Investing, innovation, and exploration
From this lab, Levi’s top creative designers created the new women’s denim line, which they launched in 2015. Consumers loved the stretch and comfort but mostly, the way they looked in the new designs. Since Levi’s women’s relaunch Levi’s experienced 11 quarters of consistent growth. Sales have increased from less than $800 million to more than $1 billion annually.
Another big branding investment made in 2013 was buying the naming rights to Levi’s Stadium. This is the home of the San Francisco 49ers, from the NFL. The contract cost 220 million dollars for 20 years. At first sight, this might seem like a stupid idea, but it’s really not. The people who attend concerts and NFL games are Levi’s core customers. Bergh believes this will bring Levi’s back to culture.
Around the stadium, you have their mascots and even the cheerleaders are seen rocking Levi’s shorts. In 2016 the Super Bowl 50 was played in Levi’s stadium. Some experts calculated that the brand exposure from that week alone was worth a significant portion of what Levi’s paid for the naming rights.
‘If a seasoned brand dwells too much on its history, it can feel old and dusty. But if you disregard your history, you’re walking away from one of your strongest assets’, Chip Bergh, CEO of Levi’s. That is some next-level branding. But what about their digital campaigns?
Levi’s growth and digital campaigns
Before we hop into the digital campaigns of Levi’s it’s necessary to understand how much the brand has grown in many ways. Where they sold mostly denim jeans before, they now have a wide variety of products. T-shirts, sweaters, jackets, hats, you name it. They even did a collaboration with Jordan to make an epic denim shoe.
Apart from what most people think if you buy jeans for more than $100 it doesn’t mean the profits are better than one of a t-shirt. This product expansion made Levi’s less dependent on their men’s jeans sales. As Levi’s diversified their product range it was time to expand even further.
The business started in San Francisco but now operated throughout the world. Levi’s has its manufacturing in almost every country. What they do have in every country is an organized distribution channel reaching out to everyone who wants Levi’s. You can find Levi’s in:
- Levi’s official website
- Wholesales and retail stores
- Various online e-commerce portals
- Franchise stores
Unfortunately for people who want to become Levi’s franchisers, as it doesn’t allow franchises in every part of the world.
A strong sense of freedom and equality
Campaigns increase brand awareness, and Levi’s uses their core values to engage their customers. The sense of freedom and equality. They use cultural dilemmas in the world to get to people. With a strong message, people can more easily connect with a brand. According to Levi Strauss & Co. Statista 2021, Levi’s has a humble advertisement budget of around 330 Million Dollars (2020, worldwide).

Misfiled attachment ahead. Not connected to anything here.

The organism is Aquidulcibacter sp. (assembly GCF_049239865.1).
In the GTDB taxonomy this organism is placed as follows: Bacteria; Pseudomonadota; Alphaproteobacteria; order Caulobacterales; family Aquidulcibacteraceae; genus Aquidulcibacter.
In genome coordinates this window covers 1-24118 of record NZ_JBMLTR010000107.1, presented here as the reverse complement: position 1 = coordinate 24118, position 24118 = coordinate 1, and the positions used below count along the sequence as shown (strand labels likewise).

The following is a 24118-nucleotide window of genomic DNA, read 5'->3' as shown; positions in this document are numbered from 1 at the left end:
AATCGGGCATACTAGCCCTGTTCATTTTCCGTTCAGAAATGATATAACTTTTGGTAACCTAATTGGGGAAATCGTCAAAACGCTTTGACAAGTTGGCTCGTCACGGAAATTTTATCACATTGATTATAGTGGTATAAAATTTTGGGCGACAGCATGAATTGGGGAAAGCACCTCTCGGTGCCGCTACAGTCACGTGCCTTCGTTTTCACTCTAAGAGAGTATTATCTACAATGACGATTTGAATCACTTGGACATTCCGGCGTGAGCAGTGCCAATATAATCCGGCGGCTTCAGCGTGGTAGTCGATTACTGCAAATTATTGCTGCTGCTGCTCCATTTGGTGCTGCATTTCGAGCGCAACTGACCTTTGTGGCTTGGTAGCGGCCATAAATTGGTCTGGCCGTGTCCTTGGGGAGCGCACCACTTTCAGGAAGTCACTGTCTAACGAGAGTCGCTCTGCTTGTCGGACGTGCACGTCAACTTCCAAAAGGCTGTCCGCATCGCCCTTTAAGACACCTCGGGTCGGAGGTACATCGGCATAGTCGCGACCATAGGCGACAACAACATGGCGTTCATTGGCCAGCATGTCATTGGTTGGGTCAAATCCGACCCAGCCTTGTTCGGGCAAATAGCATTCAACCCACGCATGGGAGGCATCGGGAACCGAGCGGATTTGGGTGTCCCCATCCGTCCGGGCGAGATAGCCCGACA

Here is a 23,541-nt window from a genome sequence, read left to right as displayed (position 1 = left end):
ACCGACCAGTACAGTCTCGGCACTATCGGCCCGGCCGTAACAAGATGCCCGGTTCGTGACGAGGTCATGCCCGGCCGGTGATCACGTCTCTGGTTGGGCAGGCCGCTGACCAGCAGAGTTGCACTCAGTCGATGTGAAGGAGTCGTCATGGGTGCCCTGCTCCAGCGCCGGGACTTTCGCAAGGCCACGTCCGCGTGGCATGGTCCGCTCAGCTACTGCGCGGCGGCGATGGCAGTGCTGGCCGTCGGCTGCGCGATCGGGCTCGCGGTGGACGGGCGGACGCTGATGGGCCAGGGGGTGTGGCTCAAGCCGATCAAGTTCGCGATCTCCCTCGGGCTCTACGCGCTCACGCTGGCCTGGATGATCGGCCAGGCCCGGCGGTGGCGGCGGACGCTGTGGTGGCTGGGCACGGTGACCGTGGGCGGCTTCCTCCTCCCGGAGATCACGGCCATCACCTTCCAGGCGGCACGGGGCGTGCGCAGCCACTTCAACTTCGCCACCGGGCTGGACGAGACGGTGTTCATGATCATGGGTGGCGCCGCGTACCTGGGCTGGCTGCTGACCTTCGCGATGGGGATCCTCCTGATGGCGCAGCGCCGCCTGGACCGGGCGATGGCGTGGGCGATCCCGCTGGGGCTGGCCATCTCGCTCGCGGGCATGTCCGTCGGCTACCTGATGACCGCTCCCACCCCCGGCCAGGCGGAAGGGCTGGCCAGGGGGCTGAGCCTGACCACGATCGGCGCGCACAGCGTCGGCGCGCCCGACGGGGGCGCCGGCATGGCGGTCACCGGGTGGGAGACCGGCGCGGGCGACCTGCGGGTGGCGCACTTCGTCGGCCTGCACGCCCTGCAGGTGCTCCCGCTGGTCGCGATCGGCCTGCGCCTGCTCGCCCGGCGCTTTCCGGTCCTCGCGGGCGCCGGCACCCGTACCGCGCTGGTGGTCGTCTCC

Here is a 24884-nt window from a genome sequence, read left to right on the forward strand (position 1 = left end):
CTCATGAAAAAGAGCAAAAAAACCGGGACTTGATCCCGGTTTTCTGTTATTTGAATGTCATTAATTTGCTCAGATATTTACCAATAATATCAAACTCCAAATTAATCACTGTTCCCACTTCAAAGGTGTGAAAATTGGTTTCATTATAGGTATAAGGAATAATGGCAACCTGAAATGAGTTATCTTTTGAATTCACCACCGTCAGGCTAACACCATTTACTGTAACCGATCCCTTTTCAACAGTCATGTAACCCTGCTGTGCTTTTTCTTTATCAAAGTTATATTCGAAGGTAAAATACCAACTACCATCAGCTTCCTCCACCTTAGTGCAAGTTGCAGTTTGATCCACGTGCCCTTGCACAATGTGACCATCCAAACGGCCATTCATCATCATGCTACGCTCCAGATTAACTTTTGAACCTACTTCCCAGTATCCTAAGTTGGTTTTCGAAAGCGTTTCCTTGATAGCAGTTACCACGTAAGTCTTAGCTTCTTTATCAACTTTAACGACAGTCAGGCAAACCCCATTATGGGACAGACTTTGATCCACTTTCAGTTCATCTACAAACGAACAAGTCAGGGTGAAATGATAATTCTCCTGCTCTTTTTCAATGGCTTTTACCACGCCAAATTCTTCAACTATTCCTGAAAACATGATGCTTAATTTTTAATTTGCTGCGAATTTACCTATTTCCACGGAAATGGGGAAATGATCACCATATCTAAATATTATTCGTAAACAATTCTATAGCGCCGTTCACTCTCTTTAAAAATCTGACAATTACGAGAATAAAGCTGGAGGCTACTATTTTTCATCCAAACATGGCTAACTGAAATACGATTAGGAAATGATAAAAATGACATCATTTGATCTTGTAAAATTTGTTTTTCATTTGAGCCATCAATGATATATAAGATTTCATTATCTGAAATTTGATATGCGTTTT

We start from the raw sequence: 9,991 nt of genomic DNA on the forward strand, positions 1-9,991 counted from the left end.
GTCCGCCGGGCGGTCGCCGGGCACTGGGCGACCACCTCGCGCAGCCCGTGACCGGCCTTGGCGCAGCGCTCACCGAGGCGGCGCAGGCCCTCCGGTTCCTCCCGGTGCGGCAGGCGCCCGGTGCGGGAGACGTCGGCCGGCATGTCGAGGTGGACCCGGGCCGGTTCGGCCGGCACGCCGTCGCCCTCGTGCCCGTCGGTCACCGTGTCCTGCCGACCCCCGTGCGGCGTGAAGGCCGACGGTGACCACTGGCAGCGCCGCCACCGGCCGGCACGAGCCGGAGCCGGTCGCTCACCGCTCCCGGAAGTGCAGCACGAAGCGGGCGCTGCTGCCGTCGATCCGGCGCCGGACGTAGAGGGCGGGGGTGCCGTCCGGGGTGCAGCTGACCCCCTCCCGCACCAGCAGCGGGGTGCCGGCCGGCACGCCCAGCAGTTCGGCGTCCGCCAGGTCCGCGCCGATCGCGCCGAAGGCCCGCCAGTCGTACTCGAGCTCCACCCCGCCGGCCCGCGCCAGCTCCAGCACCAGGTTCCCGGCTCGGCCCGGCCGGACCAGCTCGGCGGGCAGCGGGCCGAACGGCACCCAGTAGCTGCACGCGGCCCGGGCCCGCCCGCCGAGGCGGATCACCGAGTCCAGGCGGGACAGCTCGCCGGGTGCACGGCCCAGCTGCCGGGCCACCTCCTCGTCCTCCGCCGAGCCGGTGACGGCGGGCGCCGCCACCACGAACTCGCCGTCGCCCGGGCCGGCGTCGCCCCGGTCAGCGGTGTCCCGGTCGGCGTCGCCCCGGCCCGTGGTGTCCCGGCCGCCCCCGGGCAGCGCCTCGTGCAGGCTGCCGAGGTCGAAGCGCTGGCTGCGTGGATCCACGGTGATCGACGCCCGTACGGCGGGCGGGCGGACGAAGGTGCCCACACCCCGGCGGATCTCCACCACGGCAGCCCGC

From television ads to fashion magazines and news magazines, Levi’s has a diverse branding mix. You can find them almost anywhere. If you’re driving to work you might just come across a billboard with Levi’s advertising on it.
Levi’s also continues to improve their branding on the Internet. It makes sense for them to focus on this, there is by far the most to gain. Retailers are bringing in more costs and cutting margins. Especially since COVID-19, where many stores were closed worldwide. A digital strategy is necessary for these modern days. In 2020, 40% of Europe’s Levi’s stores were closed, and 17% globally. Online sales made up 23% of fourth-quarter sales, up from 15% in the year before.
Let’s take a look at some of Levi’s marketing campaigns.
I shape my world campaign
With this campaign, Levi’s wants to inspire women to shape their own world. The ordinary conversation must change. And because one of the goals is expansion, they released the campaign in multiple countries. In every country, there are different problems, and Levi’s responds to these.
India: A compelling song about achieving your dreams.
Mexico: The story of the modeling agency that’s redefining how Mexico sees beauty.
Russia: Standing up for domestic violence
Global Anthem: Is an ongoing, global initiative dedicated to recognizing the achievements of women everywhere
When you look at the 1-2 minute campaigns, you can quickly see how Levi’s appeals to the different segments within their target audience. They target specific problems going on in a culture.
Another great example is the campaign called “Live in Levi’s“. Here you can clearly see how clever product placement, immersive music, and culture create a sense of belonging. In Levi’s favor.
Remember what CEO Chip Bergh said? Levi’s is at its best when they are close to culture.